Let’s be honest, we all skip the fine print sometimes, and most of the time we get away with ignoring the information in six-point font. But when it comes to our health, the details can make or break our quality of life. Which is why, now that you are back from the beach, vowing to get back to the gym, your first stop should be an annual check-up with your doctor. Discuss the results with your physician and take that information to your personal trainer. Sounds like a lot of work before your first set of bicep curls? Here’s the thing, the size of your biceps is the not best measure of the two health risks that pose the greatest threat to your long-term wellbeing: cardiovascular disease and diabetes.
Test results can be scary, but rest assured, most of the time they come back perfectly fine. The key to ensuring that you live your best life is to have baseline information so that you can spot potential health risks early. Tracking test results over time can help you, your doctors and your trainer develop effective programs to reduce your risk of cardiovascular disease and avoid the onset of diabetes. Let’s take a look at the two biggest health challenges of our time and discuss how we can avoid becoming just another statistic.
Cardiovascular diseases, mainly heart attacks and strokes, are the leading cause of death worldwide. Furthermore, evidence is showing that the numbers are rising. Genetics, socio-economics and environmental factors play a role in determining individual risk, but healthy lifestyle choices are essential to keeping your cardiovascular system happy.
Obesity, poor diet, inactivity and smoking create inflammation within the cells lining the arterial walls. This inflammation, or plaque, reduces the volume of oxygen and nutrient rich blood carried away from the heart to organs and muscles. Eventually, plaque breaks away from the wall of the artery, choking off the supply of oxygen rich blood to vital organs. Heart attacks are the result of blockages in the heart and strokes are clots blocking blood flow to the brain.
The great news is that you can dramatically reduce your risks through early detection and by educating yourself about how to stay heart healthy. Speak to your doctor, do the necessary blood work and perform a cardiac stress test. The results will provide you with an excellent baseline to guide healthy lifestyle changes. Working with a personal trainer to ingrain these positive behaviour changes, including an exercise regime and healthy diet, is a highly effective way to ensure your best years are still to come.
The skinny on sugar
Fact: Your brain runs on sugar. It must get a constant supply of glucose, the form of sugar found in the bloodstream, as neurons cannot store this precious fuel.
Fact: The World Health Organization states that 347 million people worldwide have diabetes, calling it an emerging global epidemic, linked directly to rapid increases in obesity and physical inactivity. Children account for almost half of newly diagnosed cases of Type 2, or non-congenital, diabetes.
The question is then, how to we balance the need for glucose to fuel our brains and bodies with our desire to stay fit and healthy? The answer lies in balancing our energy needs with whole foods that provide sugars that are slowly released into our bloodstream. In short, simple sugars are the bad guys!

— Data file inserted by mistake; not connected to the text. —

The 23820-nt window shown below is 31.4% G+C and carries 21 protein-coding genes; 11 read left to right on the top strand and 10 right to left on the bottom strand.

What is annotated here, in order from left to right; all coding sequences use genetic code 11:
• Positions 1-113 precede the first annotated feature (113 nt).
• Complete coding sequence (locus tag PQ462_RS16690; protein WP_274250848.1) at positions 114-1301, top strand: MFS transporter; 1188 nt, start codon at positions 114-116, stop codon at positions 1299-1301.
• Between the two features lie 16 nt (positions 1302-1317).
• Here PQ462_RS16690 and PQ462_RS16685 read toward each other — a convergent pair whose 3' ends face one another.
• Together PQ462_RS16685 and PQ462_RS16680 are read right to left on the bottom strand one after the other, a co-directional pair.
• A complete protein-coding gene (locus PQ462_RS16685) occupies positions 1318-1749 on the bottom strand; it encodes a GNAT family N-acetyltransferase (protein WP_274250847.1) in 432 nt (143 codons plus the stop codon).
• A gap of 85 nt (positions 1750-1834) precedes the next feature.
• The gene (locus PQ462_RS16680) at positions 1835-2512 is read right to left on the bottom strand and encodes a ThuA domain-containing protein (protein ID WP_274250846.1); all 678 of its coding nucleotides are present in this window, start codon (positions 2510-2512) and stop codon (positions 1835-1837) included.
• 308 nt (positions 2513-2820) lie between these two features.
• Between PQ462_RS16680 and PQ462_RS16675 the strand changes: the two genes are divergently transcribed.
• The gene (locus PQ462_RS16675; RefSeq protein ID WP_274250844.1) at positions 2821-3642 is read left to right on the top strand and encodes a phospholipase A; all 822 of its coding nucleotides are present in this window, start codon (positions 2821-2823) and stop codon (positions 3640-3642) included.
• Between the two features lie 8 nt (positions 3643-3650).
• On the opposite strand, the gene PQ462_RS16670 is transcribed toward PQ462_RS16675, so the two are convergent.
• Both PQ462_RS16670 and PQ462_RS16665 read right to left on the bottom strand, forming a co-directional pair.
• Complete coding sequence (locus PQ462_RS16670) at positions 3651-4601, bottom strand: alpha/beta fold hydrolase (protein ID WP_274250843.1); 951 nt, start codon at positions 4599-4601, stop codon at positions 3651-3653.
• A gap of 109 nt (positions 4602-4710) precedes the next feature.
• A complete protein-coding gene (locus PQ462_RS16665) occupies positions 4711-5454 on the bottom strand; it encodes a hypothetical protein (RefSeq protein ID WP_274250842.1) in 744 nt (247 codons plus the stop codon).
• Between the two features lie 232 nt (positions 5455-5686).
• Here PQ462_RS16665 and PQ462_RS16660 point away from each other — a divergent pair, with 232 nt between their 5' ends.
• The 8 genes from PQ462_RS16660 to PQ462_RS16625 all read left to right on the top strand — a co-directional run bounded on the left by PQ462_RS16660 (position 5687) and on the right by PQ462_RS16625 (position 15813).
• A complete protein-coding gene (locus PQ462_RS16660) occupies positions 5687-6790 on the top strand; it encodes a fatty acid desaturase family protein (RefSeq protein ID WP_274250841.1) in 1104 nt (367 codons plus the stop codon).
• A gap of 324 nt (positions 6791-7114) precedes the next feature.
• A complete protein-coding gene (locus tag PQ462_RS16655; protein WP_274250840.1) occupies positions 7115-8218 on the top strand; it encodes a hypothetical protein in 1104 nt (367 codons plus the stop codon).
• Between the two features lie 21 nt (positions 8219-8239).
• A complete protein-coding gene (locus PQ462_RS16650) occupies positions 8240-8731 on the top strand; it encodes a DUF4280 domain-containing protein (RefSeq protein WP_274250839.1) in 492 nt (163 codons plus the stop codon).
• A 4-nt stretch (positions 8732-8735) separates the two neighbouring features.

Think of it this way, complex carbohydrates, found in natural foods, contain long chains of sugar molecules that break down slowly. This is time-released sugar and should be our main
source of carbohydrates. Simple carbohydrates, found primarily in refined foods, are short-chained molecules and break apart quickly. It is the equivalent of injecting sugar directly into the bloodstream. When eaten, your body instantly responds by releasing insulin, sending the message to strip this influx of energy from the bloodstream for later use. The brain isn’t getting the energy it needs, and your body begins to store excess fat. After years of overloading your body with simple sugars, insulin receptors begin to malfunction and become resistant to the hormone. If this happens, you need to begin injecting insulin to maintain safe blood sugar levels.
Type 2 diabetes increases your risk of cardiovascular disease by 50%, can cause nerve damage, blindness and kidney failure. This all sounds pretty dire, especially when you consider that simple lifestyle changes can prevent ever getting the disease in the first place. The prescription is simple, maintain a healthy body weight and engage in at least 30 minutes of moderate-intensity activity on most days. Eat a balanced diet made up of whole foods and reduce the amount of refined foods and drinks you consume. Eliminate nicotine and moderate alcohol intake. Once you get the all clear from a simple blood test, speak to a qualified personal trainer about making these healthy habits part of your everyday life.
The bottom line
Staying healthy requires that you pay attention to the details of how your body works and what it needs to thrive. Ask questions of your health care providers and vow to establish healthy habits with the help of a trainer. Taking care of your heart and feeding your body well will ensure that your annual check-ups continue to be ‘no sweat’. So forget about beating yourself up over skipping your last workout before you left for the beach and remember, it is what’s inside that really counts!
Patti Bruns is a Personal Trainer at Aspria Royal La Rasante firstname.lastname@example.org